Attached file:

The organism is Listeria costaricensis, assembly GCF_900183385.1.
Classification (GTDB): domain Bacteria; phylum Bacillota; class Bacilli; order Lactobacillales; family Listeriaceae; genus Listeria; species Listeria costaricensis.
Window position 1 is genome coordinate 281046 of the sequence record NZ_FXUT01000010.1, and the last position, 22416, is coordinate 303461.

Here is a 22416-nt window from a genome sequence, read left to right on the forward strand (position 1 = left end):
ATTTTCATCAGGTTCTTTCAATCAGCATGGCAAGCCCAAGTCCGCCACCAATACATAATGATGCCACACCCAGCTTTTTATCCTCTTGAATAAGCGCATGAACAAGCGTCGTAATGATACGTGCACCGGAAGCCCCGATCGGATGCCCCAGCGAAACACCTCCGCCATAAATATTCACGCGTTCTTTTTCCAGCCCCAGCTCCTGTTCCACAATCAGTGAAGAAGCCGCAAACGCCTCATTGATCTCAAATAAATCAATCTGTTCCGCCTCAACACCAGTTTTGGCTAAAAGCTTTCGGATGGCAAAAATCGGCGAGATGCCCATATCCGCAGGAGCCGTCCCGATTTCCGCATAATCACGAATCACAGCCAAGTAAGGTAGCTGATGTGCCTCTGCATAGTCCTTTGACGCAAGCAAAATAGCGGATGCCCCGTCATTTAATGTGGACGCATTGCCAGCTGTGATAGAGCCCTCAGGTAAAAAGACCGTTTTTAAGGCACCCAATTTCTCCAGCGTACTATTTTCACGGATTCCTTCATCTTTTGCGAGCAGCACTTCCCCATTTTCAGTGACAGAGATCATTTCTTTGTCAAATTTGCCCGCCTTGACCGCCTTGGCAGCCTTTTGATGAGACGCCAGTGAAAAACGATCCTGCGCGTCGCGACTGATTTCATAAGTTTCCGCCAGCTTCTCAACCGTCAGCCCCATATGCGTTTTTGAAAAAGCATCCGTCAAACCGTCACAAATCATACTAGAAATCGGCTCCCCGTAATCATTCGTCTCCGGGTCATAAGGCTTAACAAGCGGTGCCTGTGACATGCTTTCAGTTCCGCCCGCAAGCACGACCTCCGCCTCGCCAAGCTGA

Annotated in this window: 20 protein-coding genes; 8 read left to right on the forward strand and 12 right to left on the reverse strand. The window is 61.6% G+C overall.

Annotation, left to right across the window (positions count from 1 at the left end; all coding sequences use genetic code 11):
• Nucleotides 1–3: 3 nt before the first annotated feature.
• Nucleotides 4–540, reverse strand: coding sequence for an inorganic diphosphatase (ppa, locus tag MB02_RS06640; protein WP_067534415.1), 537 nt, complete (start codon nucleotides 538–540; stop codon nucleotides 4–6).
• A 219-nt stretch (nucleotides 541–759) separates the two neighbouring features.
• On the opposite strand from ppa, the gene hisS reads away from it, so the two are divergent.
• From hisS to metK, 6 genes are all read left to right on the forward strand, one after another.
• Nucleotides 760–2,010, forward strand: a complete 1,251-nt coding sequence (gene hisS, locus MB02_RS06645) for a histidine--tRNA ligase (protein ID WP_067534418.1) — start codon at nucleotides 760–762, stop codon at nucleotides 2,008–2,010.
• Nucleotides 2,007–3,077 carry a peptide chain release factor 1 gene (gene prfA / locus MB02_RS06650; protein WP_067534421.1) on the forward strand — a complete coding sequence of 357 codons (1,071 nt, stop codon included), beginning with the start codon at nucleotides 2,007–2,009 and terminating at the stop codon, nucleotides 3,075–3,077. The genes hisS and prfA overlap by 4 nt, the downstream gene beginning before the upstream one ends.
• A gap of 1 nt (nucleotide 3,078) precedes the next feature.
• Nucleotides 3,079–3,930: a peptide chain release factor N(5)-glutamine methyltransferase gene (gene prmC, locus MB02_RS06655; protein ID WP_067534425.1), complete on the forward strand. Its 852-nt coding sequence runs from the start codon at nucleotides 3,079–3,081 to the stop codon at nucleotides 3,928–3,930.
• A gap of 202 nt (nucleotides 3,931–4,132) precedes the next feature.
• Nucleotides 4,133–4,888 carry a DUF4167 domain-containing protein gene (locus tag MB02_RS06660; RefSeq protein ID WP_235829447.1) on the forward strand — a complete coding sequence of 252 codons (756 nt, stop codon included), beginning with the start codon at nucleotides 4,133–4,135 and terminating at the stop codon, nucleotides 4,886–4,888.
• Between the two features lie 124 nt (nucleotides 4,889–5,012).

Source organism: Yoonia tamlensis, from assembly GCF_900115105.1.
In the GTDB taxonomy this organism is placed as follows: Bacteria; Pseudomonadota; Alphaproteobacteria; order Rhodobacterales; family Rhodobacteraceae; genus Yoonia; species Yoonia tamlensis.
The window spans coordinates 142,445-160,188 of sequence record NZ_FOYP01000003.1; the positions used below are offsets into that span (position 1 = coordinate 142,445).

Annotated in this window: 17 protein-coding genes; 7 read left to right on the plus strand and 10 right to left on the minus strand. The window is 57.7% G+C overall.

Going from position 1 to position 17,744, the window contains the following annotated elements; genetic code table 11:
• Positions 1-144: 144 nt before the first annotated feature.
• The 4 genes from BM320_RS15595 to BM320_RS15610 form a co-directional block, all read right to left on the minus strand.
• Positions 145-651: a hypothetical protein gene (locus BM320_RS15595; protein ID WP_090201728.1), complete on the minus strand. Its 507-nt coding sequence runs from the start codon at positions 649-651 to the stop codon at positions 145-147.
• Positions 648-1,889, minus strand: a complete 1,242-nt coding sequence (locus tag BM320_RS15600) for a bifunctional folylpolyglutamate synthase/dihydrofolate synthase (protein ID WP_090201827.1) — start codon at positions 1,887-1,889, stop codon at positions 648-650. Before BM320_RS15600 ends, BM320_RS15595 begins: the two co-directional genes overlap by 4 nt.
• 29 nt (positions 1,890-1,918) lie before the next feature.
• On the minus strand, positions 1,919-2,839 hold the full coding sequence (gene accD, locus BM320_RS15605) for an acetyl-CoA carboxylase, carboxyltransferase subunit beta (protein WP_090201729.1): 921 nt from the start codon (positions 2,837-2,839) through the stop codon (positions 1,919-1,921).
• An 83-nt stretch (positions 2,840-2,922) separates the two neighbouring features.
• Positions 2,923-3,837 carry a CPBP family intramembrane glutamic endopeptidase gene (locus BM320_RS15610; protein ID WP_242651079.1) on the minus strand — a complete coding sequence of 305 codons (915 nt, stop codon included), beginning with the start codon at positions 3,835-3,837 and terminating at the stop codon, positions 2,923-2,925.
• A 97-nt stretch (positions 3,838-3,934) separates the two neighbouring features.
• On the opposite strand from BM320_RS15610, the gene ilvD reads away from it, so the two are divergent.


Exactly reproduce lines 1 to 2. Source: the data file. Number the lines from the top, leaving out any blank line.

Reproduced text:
The organism is Listeria costaricensis, assembly GCF_900183385.1.
Classification (GTDB): domain Bacteria; phylum Bacillota; class Bacilli; order Lactobacillales; family Listeriaceae; genus Listeria; species Listeria costaricensis.